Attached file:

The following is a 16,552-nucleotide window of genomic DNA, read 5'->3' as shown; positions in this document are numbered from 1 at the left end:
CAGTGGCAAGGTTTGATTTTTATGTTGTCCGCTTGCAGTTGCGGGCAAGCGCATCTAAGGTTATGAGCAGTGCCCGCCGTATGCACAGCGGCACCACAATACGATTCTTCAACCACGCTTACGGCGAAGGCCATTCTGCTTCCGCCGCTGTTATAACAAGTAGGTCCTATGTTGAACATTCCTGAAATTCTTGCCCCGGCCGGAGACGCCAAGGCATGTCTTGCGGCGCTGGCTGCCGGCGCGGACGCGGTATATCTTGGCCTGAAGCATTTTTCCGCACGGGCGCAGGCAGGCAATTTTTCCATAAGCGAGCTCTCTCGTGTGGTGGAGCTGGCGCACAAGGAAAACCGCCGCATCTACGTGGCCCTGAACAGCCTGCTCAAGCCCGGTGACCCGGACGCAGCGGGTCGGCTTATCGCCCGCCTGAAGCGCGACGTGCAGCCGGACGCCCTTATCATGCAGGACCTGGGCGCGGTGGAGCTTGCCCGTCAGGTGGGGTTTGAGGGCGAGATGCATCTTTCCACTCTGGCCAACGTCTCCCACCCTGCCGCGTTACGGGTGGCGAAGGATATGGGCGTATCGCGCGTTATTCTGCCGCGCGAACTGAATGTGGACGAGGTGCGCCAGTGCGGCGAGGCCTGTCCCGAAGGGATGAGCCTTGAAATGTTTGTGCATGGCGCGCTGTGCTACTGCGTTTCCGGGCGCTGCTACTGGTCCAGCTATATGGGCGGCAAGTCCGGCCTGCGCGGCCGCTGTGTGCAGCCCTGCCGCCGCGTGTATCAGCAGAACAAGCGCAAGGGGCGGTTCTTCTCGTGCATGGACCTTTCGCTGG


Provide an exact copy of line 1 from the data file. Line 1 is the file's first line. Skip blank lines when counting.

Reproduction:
The following is a 16,552-nucleotide window of genomic DNA, read 5'->3' as shown; positions in this document are numbered from 1 at the left end: